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Performing Arts Center

Movies at Main Street Landing

Movies at Main Street Landing

Main Street Landing’s weekly movie series brings great classic cinema to the Burlington area. It is a free event open to the public on a first come first served basis. We accept donations at the door to benefit a local non-profit. Movies at Main Street Landing offers the non-profit organization the platform to raise money, to receive advertising exposure, and to promote their cause.  Movies at Main Street Landing culturally enriches the Burlington community with free classic films presented weekly on our big 25 foot movie screen, with Dolby surround sound. Every Tuesday Night at 7 p.m. at the Main Street Landing Film House, Third Floor of the Lake and College Building, at Sixty Lake Street, in Burlington, Vermont. More info? Call Mariah Riggs, Director of the Performing Arts Center, 802-540-3018,or Mariah@mainstreetlanding.com.

 

Movies at Main Street Landing

January Non Profit

Meals on Wheels- February Nonprofit

22 sq ft 22 gross/month

Burlington Meals on Wheels is a private non-profit organization delivering meals to the elderly and infirm of the Greater Burlington VT Area. We do not charge for our meals we ask our receivers to donate whatever they can afford.  Our funding comes from donations, fund-raising, grants, and some private organizations like CVAA (formerly the the Champlain Valley Agency on Aging).  We do not get any direct federal, state, or United Way money.  Most of our Clients are over 60 years old but we do feed younger people as well.  We prepare our meals daily using as many local ingredients as we can.  Our meals are packed by us and delivered by our wonderful volunteer drivers.  The delivery and the contact that our receivers get from our drivers is as important as the nutrition provided by the meals.   One of the main things people want as they age is to be able to stay in their own homes and out of nursing homes and hospitals as long as possible.  In fact we can feed one person for a whole year for less than it costs to spend one day in the hospital.  We think that is time, money, and energy well spent.  Do you know anyone who may need meals on wheels?  If so please contact us.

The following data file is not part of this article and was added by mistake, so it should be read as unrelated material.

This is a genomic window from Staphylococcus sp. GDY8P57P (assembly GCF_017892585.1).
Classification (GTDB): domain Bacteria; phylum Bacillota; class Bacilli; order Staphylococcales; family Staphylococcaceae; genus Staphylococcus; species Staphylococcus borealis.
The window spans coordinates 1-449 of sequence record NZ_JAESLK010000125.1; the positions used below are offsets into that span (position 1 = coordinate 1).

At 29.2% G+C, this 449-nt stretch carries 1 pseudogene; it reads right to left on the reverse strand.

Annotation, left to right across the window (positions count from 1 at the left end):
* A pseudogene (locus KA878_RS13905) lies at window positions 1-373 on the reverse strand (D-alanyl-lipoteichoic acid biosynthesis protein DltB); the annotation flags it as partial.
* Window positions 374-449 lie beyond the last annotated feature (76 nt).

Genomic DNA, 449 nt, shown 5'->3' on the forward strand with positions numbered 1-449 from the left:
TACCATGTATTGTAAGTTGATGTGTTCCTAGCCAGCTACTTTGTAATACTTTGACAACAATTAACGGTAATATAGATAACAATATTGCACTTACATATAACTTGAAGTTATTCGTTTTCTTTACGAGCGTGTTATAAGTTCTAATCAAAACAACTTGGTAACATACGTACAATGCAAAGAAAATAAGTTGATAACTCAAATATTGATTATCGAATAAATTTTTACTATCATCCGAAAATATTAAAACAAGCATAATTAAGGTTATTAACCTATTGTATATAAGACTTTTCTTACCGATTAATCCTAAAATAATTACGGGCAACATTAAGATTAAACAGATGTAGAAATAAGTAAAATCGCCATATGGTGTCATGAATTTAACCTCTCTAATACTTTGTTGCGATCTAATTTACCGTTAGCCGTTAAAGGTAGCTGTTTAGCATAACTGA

2/14 - When Harry Meet Sally (1989)

2/14 - When Harry Meet Sally (1989)

42316 sq ft 4232 gross/month

The now classic romantic comedy film, starring Billy Crystal and Meg Ryan, nabbed a screenplay nom for Nora Ephron at the 62nd Academy Awards in 1989. In this acutely perceptive and comically radiant love story, Harry and Sally find they're always there for each other. It soothes them, but still, they never consider themselves a couple. Punctuating this tender, modern tale with humorous, sage-like snippets of long-married elderly couples recounting the unlikely beginnings of their lifelong marriages, director Rob Reiner gracefully and powerfully accents Ephron's amazing and magnificent main story — the nearly 12-years-in-the-making love connection between hyper Harry and sensible Sally. When Harry Met Sally is a beautiful, brainy, touching and lilting romantic comedy that should touch the heartstrings of lovers and those yearning to be in love everywhere. Happy Valentine’s Day.